Creativity is not solely related to arts and culture. There is also the development of cross-disciplinary creative thinking skills (e.g. coming up with original & creative ideas in science). There is evidence that these skills give us an edge in a world driven by Artificial Intelligence (AI) and new technologies. We know that creative thinking is not sufficiently supported within the current curriculum in England. Sir Nicholas Serota, chair of Arts Council England spoke about the upcoming Durham Commision report. He mentioned the Manifesto for a Creative Britain created by young people back in 2008 but not a single recommendation has been implemented by the government.

Much of the development in this space is being driven on the international stage and by countries like the US and Australia. Promisingly, the Welsh government has included a focus on ‘creativity and innovation’ within its new curriculum. We would like to see similar changes in England.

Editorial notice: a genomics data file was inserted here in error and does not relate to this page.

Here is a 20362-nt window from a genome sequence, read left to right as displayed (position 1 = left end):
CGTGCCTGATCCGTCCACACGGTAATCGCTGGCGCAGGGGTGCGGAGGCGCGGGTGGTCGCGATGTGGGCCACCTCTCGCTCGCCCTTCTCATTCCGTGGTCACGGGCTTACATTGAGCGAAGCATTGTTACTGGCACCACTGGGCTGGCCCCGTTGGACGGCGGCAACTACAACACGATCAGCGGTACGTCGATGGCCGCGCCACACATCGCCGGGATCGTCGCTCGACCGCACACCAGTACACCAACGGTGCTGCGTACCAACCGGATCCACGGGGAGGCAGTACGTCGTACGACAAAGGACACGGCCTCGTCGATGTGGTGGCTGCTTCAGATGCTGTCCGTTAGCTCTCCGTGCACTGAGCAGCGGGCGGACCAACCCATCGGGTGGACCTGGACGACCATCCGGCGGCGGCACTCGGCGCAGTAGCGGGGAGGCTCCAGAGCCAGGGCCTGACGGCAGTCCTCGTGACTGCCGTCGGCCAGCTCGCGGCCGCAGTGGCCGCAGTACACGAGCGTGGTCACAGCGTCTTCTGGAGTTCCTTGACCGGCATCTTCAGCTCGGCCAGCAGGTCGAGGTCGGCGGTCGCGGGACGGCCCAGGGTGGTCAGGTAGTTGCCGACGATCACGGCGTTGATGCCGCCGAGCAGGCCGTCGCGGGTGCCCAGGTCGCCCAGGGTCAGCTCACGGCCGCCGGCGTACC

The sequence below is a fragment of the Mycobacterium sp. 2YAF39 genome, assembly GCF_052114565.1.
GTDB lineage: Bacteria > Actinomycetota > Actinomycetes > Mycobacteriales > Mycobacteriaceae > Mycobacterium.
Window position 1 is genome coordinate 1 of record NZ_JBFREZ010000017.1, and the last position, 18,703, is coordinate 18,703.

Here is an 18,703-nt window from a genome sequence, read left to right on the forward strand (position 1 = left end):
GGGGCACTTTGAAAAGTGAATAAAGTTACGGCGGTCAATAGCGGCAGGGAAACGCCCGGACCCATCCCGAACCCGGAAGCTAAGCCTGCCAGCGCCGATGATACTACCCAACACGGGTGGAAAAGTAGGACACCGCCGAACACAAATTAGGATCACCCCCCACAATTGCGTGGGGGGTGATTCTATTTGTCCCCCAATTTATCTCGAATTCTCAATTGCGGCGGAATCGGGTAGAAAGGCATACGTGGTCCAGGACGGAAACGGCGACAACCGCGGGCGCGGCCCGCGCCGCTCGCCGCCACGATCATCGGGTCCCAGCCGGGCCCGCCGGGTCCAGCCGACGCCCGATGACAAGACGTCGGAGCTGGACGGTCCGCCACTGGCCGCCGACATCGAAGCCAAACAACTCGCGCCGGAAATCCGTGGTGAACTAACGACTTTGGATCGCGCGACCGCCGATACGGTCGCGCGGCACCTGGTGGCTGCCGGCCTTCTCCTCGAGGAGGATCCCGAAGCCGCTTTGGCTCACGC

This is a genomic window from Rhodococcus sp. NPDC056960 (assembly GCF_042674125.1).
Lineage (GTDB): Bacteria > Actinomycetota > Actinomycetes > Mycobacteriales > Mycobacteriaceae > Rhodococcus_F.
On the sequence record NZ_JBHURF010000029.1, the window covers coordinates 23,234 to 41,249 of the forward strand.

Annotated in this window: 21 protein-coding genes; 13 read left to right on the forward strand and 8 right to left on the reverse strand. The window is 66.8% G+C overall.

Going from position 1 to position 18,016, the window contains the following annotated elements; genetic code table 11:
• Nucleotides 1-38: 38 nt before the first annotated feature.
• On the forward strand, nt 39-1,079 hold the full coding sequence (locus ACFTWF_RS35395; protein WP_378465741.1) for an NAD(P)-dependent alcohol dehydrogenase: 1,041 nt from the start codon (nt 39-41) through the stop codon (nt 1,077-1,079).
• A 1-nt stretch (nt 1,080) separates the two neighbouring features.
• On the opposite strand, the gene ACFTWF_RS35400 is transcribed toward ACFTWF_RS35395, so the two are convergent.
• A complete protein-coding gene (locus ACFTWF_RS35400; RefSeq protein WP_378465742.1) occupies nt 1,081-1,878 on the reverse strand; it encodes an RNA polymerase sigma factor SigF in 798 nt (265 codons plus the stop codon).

How Nesta is moving the agenda forward

At Nesta, part of our work in Education is based on the belief that young people need a broader education so that everyone thrives in a fast changing world.

More recently we have been asking ourselves - what will be the long-term impact of the decline of arts in schools? Are creative careers and pursuits increasingly elitist? How will AI challenge our preconceptions around human creativity? How do we turn the tide and bridge the growing ‘creativity divide’?

Nesta’s research shows that creativity will become even more important to the growth of jobs between now and 2030. Based on analysis of 35 million job adverts, research from the Creative Industries Policy and Evidence Centre found that creative industries don’t have a monopoly on creativity.

We must use and apply this labour market research to education. What transferable skills are employers looking for and what are the most effective ways of giving young people the creative skills needed to thrive now and in the future.

We will be developing new partnerships and programmes to support this work. To date, we have researched and supported wider skills linked to creativity, including collaborative problem solving, social and emotional skills.